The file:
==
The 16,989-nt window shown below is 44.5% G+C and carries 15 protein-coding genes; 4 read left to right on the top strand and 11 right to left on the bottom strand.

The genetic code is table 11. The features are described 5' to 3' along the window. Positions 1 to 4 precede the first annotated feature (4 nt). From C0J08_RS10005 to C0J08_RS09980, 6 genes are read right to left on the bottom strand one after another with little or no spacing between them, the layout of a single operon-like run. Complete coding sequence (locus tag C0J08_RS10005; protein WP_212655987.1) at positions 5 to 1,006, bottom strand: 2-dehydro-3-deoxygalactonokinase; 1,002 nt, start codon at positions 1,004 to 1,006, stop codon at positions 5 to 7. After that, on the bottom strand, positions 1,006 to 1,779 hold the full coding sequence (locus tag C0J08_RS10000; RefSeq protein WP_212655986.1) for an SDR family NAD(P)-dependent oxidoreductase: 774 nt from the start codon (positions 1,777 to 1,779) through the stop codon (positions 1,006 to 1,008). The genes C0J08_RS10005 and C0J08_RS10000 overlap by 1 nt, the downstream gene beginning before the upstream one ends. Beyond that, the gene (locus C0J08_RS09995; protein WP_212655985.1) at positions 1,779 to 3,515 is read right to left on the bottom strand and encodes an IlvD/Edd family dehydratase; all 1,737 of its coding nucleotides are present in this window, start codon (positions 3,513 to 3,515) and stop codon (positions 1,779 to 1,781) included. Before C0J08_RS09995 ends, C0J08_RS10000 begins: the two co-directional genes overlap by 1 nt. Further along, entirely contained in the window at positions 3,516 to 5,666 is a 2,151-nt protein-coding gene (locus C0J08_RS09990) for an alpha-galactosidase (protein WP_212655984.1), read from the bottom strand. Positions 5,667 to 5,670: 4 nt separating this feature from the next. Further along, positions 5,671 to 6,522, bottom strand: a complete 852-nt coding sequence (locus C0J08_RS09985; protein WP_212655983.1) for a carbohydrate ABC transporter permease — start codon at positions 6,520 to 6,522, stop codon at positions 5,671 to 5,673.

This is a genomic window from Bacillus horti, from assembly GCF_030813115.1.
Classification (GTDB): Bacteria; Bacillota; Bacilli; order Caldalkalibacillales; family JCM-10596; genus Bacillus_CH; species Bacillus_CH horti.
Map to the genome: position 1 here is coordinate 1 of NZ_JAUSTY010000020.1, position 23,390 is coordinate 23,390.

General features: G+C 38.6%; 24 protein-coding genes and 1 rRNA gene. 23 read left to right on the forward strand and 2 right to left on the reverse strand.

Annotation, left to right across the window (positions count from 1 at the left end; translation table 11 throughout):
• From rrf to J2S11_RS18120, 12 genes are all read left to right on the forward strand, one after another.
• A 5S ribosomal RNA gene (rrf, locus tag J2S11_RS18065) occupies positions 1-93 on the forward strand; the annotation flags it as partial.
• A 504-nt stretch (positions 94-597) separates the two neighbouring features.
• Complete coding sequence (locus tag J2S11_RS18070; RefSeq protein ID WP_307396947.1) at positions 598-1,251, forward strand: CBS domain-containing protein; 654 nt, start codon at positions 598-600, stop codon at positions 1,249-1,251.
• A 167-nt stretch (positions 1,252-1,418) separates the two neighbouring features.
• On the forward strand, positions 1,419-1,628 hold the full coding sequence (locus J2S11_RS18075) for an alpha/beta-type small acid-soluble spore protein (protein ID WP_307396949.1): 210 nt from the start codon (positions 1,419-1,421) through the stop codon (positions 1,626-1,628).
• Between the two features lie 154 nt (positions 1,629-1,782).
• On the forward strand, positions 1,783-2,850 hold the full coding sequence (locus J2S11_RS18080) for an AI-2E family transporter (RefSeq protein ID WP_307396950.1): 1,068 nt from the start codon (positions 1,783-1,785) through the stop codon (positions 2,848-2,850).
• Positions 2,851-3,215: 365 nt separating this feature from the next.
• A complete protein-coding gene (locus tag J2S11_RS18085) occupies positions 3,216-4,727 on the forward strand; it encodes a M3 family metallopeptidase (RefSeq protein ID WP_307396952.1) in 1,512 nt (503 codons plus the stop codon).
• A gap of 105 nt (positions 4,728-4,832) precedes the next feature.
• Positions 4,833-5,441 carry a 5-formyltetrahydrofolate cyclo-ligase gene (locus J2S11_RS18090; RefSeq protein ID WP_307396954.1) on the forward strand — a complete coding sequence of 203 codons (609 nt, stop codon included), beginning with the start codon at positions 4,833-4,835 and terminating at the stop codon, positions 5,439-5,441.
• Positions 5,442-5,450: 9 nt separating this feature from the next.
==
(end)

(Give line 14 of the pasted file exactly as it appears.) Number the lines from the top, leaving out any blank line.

• Between the two features lie 154 nt (positions 1,629-1,782).